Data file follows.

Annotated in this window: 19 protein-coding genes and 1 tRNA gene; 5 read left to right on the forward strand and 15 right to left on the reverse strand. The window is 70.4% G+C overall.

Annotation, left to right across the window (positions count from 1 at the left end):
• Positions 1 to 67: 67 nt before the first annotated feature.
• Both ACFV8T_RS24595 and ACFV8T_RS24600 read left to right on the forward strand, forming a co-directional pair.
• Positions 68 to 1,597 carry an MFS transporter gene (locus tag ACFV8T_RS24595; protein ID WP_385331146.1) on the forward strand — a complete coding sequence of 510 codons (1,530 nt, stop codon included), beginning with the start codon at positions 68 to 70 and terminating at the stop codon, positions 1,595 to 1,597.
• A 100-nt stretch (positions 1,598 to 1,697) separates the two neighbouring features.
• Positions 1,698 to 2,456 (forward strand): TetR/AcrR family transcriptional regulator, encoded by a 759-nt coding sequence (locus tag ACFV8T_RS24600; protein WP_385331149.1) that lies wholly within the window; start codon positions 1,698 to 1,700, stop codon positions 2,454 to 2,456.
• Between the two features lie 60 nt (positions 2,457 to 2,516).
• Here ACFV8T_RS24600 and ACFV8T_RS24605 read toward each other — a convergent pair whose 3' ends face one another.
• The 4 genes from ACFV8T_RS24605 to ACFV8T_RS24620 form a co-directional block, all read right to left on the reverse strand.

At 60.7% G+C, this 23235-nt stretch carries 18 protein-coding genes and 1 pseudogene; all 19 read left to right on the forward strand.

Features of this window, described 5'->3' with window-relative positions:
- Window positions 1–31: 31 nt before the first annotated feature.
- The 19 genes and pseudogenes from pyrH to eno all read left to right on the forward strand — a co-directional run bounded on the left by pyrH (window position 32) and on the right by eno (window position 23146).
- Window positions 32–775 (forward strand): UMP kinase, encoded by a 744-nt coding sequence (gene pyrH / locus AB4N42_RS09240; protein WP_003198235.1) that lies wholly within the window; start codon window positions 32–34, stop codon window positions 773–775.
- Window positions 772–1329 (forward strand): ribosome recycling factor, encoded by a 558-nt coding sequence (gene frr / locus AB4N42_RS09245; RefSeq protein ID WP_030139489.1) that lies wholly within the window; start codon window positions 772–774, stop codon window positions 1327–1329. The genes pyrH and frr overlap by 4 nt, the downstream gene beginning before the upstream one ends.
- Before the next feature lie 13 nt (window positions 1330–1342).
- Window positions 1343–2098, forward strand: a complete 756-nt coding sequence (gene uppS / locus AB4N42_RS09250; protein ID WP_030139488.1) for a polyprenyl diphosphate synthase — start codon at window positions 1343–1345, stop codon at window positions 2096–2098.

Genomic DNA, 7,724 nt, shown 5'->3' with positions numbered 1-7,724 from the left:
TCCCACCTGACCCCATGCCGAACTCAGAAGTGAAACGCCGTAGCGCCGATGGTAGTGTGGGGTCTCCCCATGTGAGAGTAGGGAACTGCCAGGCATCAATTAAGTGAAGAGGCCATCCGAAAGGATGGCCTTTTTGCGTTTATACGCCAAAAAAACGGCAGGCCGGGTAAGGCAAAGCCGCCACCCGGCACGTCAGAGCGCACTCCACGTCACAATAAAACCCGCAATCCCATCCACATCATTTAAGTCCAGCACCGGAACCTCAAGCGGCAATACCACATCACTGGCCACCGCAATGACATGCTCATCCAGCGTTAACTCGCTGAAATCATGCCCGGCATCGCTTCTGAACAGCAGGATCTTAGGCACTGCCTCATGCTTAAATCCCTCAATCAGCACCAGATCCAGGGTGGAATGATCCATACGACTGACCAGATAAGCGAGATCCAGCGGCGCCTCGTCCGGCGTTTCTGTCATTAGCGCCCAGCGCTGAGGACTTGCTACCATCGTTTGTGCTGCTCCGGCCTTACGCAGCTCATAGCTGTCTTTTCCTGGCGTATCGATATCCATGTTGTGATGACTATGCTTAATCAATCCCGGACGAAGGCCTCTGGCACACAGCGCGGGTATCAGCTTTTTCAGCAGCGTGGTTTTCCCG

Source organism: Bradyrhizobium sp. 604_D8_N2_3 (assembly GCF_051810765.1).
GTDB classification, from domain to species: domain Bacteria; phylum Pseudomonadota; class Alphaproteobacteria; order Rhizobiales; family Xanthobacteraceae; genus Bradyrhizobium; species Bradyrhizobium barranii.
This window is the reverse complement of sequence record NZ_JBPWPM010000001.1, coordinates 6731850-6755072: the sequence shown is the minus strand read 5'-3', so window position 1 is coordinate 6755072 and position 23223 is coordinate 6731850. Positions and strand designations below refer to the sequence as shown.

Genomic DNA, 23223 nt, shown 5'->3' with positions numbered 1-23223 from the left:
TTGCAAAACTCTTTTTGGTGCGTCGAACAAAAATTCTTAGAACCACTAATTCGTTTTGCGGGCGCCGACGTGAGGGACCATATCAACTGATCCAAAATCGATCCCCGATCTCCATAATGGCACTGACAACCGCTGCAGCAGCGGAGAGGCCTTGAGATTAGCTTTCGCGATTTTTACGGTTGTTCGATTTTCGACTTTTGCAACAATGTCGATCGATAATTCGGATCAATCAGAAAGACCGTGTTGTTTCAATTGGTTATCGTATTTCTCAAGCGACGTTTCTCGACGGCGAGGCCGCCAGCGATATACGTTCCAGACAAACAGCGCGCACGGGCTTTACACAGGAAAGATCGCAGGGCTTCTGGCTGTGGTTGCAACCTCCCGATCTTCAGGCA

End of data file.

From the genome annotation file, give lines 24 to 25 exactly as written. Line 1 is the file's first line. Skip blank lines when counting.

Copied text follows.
Genomic DNA, 23223 nt, shown 5'->3' with positions numbered 1-23223 from the left:
TTGCAAAACTCTTTTTGGTGCGTCGAACAAAAATTCTTAGAACCACTAATTCGTTTTGCGGGCGCCGACGTGAGGGACCATATCAACTGATCCAAAATCGATCCCCGATCTCCATAATGGCACTGACAACCGCTGCAGCAGCGGAGAGGCCTTGAGATTAGCTTTCGCGATTTTTACGGTTGTTCGATTTTCGACTTTTGCAACAATGTCGATCGATAATTCGGATCAATCAGAAAGACCGTGTTGTTTCAATTGGTTATCGTATTTCTCAAGCGACGTTTCTCGACGGCGAGGCCGCCAGCGATATACGTTCCAGACAAACAGCGCGCACGGGCTTTACACAGGAAAGATCGCAGGGCTTCTGGCTGTGGTTGCAACCTCCCGATCTTCAGGCA